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British jazz

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Last Updated: 06 January 2021

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First-rate music is incredibly raw, energetic and danceable, and reflects many cultures that have come together in the United Kingdom in an exciting way. This is partly due to the birthing ground of this scene: clubs. These past decades, many innovative British jazz acts started out in the nightlife scene, and vigorous radio shows with daring programming play an important role, too, like Gilles Peterson Worldwide or digital station Boiler Room. And this is still true these days: one cannot ignore British jazz, which is noticeable at festival. Contemporary UK acts are very aware that jazz is not about copying other people playing, but rather about finding your own voice. This is thanks to bassist Gary Crosby and his workshop Tomorrows Warriors, in which many British artists have participate. Take, for instance, drummer Moses Boyd. This very keen young dog keeps popping up everywhere and is never boring; his playing can lift your mood. You have to hear saxophonist Nubya Garcia at least once, just like her slightly older colleague Shabaka Hutchings, who is ringleader of scene with Sons of Kemet. The Band's latest album appears on Impulse, John Coltranes old label, and its suitable working ground for the intense tenor sound of Hutchings. In Sons of Kemet one can also find tuba player Theon Cross: exceptional phenomenon on this instrument. On Friday, music from ten-year-old, high-quality label Edition Records will be perform. Edition continues the strong British tradition of modern concertante jazz that recognizes no national borders. Its trend is followed by a long line of musicians like John Surman, Kenny Wheeler and John McLaughlin. Do-it-yourself-label Edition was found by pianist Dave Stapleton. He plays keyboards in Slowly Rolling Camera, band that titillates senses in a cinematographic atmosphere with urban elements. Then there is Dinosaur, by trumpeter Laura Jurd, with its crisp, unique sounds, and bassist Jasper Hiby, who, with Fellow Creatures, is a master at building long, captivating spells of musical tension. On Saturday, Darling will feel like a vibrant club in London or Manchester where exhilarating bands play with tribal intensity well into the early hours. Their jazz is steep in influences like dub, afro beat and grime; all play with contagious expressive freedom.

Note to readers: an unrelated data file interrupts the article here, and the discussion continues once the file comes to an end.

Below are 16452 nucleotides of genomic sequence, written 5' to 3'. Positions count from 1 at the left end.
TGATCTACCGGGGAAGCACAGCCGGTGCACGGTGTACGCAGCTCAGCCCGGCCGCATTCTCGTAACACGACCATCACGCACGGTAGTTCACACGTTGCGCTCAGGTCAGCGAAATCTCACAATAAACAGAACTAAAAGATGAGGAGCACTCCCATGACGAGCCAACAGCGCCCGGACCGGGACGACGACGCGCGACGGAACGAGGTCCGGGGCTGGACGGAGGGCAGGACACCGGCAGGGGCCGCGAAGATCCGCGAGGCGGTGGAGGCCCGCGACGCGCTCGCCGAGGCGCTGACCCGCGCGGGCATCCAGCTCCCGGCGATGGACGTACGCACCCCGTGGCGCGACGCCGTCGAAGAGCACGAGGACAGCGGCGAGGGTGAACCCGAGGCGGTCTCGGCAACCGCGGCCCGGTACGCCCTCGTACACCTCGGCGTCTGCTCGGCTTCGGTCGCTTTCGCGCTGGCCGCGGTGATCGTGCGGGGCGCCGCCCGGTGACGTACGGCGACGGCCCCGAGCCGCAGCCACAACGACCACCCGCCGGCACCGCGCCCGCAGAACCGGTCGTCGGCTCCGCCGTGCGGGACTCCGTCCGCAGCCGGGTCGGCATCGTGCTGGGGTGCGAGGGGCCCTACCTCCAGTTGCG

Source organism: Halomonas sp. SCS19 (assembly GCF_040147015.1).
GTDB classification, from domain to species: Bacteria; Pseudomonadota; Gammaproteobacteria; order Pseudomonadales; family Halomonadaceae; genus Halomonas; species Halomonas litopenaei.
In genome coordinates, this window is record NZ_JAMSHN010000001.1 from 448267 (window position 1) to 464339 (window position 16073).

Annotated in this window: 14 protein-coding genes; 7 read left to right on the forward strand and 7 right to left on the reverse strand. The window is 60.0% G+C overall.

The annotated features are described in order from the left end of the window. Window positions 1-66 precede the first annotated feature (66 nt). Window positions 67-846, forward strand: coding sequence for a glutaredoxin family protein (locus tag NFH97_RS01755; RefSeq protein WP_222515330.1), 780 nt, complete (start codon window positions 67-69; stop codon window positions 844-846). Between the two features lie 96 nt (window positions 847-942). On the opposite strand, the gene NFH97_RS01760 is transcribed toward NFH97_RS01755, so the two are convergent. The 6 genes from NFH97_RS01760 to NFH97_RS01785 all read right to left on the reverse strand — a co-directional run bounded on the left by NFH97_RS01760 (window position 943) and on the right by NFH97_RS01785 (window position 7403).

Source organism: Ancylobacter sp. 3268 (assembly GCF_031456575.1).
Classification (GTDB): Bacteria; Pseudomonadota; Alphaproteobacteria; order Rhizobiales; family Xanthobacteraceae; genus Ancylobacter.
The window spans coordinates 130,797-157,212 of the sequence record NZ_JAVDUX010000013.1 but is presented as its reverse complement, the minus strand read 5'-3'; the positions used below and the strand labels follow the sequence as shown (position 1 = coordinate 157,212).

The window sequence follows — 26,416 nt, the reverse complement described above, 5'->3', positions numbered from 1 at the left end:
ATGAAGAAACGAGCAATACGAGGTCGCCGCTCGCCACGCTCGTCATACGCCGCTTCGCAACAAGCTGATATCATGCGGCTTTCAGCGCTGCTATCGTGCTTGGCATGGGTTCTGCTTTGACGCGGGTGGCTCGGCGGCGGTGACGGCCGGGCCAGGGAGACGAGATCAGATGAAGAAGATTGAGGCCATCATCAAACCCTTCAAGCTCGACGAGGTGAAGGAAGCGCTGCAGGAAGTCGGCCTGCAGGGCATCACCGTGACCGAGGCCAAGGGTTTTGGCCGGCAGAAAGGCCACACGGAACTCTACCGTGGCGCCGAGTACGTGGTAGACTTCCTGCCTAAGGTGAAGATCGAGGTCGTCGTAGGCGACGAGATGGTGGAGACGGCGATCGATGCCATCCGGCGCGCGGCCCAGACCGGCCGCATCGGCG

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The early 20th century

Jazz in Britain is usually said to have begun with the British tour of Original Dixieland Jazz Band in 1919. That state, British popular music aficionados in the 1920s generally preferred terms hot or straight dance music to the term Jazz. Jazz in Britain also faces similar difficulty to Brazilian Jazz and French Jazz, namely it tends to be seen by figures of authority as bad influence, but in Britain concern that Jazz was from the United States appears to have been less important than in France or Brazil. Instead, those who object to it do so more because they deem it riotous or unnerving. One of the earliest popular Jazz dance bands was that of Fred Elizalde, who broadcast on BBC from 1926 to 1929. By the early 1930s, music journalism in Britain, notably through Melody Maker, had created appreciation of the importance of leading American Jazz soloists and was beginning to recognise improvising talents of some local musicians. During the 1930s, most British Jazz musicians made their living in dance bands of various kinds. Jazz has become more important, and more separate than its own genre. Louis Armstrong played residencies in London and Glasgow in 1932, followed in subsequent years by Duke Ellington Orchestra and Coleman Hawkins. But local jazz culture was limited to London, where: Jazz was played after hours in a couple of restaurants that encouraged musicians to come in and jam for drinks. The Groups of Nat Gonella and Spike Hughes gained profile in Britain early in the decade; Hughes was even invited to New York to arrange, compose and lead what, in effect, was Benny Carter's Orchestra of time. Carter himself worked in London for the BBC in 1936. West Indian swing Band leader Ken snakehips Johnson and Leslie Thompson, Jamaican trumpeter, influenced Jazz in Britain, with the Band front by Johnson-Emperors of Jazz-being first large Black Band of note. Johnson went on to form one of the top swing bands in the country, known as West Indian Orchestra, which became resident band at the fashionable London venue Cafe de Paris, and it was here that Johnson was among those killed by German bomb during the Blitz in the early days of war.